Ontario is likely one of the best places in Canada for investing in income property. Not only are housing prices more reasonable than places like British Columbia or Alberta, but employment opportunities make Ontario an attractive place to live. There are a variety of ways to get into real estate investment in Ontario, each offering varying levels of complexity, risk, and ease. Let’s take some time to consider the most common investment strategies in Ontario: buy-and-hold, flip, hybrid, and joint venture.
This strategy essentially refers to buying a rental property that is somewhat below market value and holding it until its value increases. You would aim to have rental income cover your mortgage so that you ultimately have a mortgage-free property on which you can continue to collect rental income indefinitely. This is a popular strategy for Ontario real estate investors because it is simple and straight-forward. Most of the risk involved revolves around getting high value tenants – those that pay their rent, stay for the long term, and adequately care for the property.
You’re probably familiar with this investment strategy as it’s becoming increasingly common and popularized in media. The goal here is to get a great deal on a “fixer upper,” renovate it, and sell it for a profit. Ontario is an old province, so these types of properties are plentiful, but not always appropriate. It can be difficult to assess how much work a property will require, so it can actually take you quite a long time to find the right fit. You also need to have the time and resources to renovate – and if anything unexpected comes up, you may diminish your profit margin. Still, with the right property, the potential for profit can be significant. Moreover, you won’t derive any income from these types of property until you sell, so it can be more difficult to get financing.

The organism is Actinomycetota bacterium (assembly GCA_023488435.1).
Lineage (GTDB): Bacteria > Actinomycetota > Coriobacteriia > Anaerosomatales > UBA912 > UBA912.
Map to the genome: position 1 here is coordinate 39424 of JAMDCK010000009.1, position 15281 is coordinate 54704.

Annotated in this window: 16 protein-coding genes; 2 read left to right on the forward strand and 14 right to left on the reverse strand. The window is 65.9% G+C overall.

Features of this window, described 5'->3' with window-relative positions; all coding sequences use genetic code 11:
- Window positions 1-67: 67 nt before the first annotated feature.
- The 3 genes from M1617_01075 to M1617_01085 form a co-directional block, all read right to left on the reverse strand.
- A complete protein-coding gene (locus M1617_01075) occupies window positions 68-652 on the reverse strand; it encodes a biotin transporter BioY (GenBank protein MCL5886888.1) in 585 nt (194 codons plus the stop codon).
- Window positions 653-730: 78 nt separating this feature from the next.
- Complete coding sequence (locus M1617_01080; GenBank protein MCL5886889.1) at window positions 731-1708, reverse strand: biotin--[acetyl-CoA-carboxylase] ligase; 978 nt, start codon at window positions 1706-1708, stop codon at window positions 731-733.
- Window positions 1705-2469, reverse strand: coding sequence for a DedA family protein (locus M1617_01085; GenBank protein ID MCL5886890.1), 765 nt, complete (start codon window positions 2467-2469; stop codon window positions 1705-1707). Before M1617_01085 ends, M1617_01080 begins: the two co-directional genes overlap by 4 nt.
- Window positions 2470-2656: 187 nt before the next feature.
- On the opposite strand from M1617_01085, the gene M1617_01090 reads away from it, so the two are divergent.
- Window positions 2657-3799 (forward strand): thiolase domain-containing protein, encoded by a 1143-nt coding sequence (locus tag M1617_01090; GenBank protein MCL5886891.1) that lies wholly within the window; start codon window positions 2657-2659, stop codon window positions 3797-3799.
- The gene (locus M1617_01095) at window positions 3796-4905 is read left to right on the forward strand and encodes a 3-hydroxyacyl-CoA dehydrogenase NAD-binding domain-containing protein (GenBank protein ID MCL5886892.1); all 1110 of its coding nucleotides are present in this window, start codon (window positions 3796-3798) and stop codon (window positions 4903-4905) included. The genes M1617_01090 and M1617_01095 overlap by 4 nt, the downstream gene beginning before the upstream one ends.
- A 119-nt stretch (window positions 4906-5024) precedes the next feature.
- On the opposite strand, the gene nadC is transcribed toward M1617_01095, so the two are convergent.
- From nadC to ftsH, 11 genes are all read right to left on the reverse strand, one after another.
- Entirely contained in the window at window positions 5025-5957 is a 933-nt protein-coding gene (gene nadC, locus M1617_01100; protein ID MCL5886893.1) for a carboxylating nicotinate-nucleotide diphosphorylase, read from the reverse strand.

This third investment strategy is a combination of the buy-and-hold and flip strategies. First, you purchase a property that is undervalued because it requires some updating. You then make the necessary upgrades so that you can rent it in order to cover your mortgage payments. Eventually, when the market is in your favour, you can sell this property for a profit. With this type of investment, you just need to be clear about your financing needs as well as long-term goals.
As the strategy name suggests, a joint venture involves investing as a team. Especially if you haven’t got the funds to invest independently, this is a great option. Pool some partners together and invest in a property together. You’ll need to be carefully to get everything in writing including responsibilities for maintenance, tenant selection and management, and selling and profit distribution. While the joint venture is somewhat more complicated, it’s a good choice for those with limited capital who are also interested in real estate investment.